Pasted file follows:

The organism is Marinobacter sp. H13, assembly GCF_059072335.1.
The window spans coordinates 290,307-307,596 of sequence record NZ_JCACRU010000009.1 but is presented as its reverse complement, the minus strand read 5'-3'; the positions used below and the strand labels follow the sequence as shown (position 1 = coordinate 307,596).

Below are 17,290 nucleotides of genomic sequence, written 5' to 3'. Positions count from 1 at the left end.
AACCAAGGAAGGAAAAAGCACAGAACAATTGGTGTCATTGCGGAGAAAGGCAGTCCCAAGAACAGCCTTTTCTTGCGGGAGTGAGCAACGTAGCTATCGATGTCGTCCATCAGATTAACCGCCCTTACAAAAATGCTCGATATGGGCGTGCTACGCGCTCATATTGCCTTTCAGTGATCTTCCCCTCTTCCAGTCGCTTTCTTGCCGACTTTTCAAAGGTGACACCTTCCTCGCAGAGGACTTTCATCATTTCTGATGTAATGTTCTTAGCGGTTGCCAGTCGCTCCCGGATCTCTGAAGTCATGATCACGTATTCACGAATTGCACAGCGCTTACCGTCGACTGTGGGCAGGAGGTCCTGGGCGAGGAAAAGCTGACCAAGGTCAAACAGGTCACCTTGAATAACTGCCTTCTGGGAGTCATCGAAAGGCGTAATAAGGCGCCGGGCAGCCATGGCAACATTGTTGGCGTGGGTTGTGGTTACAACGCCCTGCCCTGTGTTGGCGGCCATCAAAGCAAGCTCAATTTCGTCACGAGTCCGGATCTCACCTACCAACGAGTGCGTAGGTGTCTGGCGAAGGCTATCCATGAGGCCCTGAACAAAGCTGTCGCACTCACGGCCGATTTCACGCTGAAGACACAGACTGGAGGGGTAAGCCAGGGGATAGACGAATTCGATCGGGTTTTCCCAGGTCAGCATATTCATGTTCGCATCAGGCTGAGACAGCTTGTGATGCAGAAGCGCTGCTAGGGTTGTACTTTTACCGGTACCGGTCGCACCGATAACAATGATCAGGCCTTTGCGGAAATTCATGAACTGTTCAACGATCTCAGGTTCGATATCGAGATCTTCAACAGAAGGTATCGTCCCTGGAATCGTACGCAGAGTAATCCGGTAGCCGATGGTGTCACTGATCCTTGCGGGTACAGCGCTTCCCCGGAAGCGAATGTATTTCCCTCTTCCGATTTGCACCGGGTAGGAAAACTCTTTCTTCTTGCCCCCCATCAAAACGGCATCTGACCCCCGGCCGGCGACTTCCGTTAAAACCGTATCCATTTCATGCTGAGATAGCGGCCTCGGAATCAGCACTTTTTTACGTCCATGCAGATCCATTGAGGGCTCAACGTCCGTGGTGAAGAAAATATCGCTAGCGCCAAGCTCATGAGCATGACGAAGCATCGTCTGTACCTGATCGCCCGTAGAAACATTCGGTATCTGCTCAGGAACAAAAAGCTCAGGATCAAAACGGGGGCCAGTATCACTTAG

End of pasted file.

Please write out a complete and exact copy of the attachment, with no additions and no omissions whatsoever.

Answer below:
The organism is Marinobacter sp. H13, assembly GCF_059072335.1.
The window spans coordinates 290,307-307,596 of sequence record NZ_JCACRU010000009.1 but is presented as its reverse complement, the minus strand read 5'-3'; the positions used below and the strand labels follow the sequence as shown (position 1 = coordinate 307,596).

Below are 17,290 nucleotides of genomic sequence, written 5' to 3'. Positions count from 1 at the left end.
AACCAAGGAAGGAAAAAGCACAGAACAATTGGTGTCATTGCGGAGAAAGGCAGTCCCAAGAACAGCCTTTTCTTGCGGGAGTGAGCAACGTAGCTATCGATGTCGTCCATCAGATTAACCGCCCTTACAAAAATGCTCGATATGGGCGTGCTACGCGCTCATATTGCCTTTCAGTGATCTTCCCCTCTTCCAGTCGCTTTCTTGCCGACTTTTCAAAGGTGACACCTTCCTCGCAGAGGACTTTCATCATTTCTGATGTAATGTTCTTAGCGGTTGCCAGTCGCTCCCGGATCTCTGAAGTCATGATCACGTATTCACGAATTGCACAGCGCTTACCGTCGACTGTGGGCAGGAGGTCCTGGGCGAGGAAAAGCTGACCAAGGTCAAACAGGTCACCTTGAATAACTGCCTTCTGGGAGTCATCGAAAGGCGTAATAAGGCGCCGGGCAGCCATGGCAACATTGTTGGCGTGGGTTGTGGTTACAACGCCCTGCCCTGTGTTGGCGGCCATCAAAGCAAGCTCAATTTCGTCACGAGTCCGGATCTCACCTACCAACGAGTGCGTAGGTGTCTGGCGAAGGCTATCCATGAGGCCCTGAACAAAGCTGTCGCACTCACGGCCGATTTCACGCTGAAGACACAGACTGGAGGGGTAAGCCAGGGGATAGACGAATTCGATCGGGTTTTCCCAGGTCAGCATATTCATGTTCGCATCAGGCTGAGACAGCTTGTGATGCAGAAGCGCTGCTAGGGTTGTACTTTTACCGGTACCGGTCGCACCGATAACAATGATCAGGCCTTTGCGGAAATTCATGAACTGTTCAACGATCTCAGGTTCGATATCGAGATCTTCAACAGAAGGTATCGTCCCTGGAATCGTACGCAGAGTAATCCGGTAGCCGATGGTGTCACTGATCCTTGCGGGTACAGCGCTTCCCCGGAAGCGAATGTATTTCCCTCTTCCGATTTGCACCGGGTAGGAAAACTCTTTCTTCTTGCCCCCCATCAAAACGGCATCTGACCCCCGGCCGGCGACTTCCGTTAAAACCGTATCCATTTCATGCTGAGATAGCGGCCTCGGAATCAGCACTTTTTTACGTCCATGCAGATCCATTGAGGGCTCAACGTCCGTGGTGAAGAAAATATCGCTAGCGCCAAGCTCATGAGCATGACGAAGCATCGTCTGTACCTGATCGCCCGTAGAAACATTCGGTATCTGCTCAGGAACAAAAAGCTCAGGATCAAAACGGGGGCCAGTATCACTTAG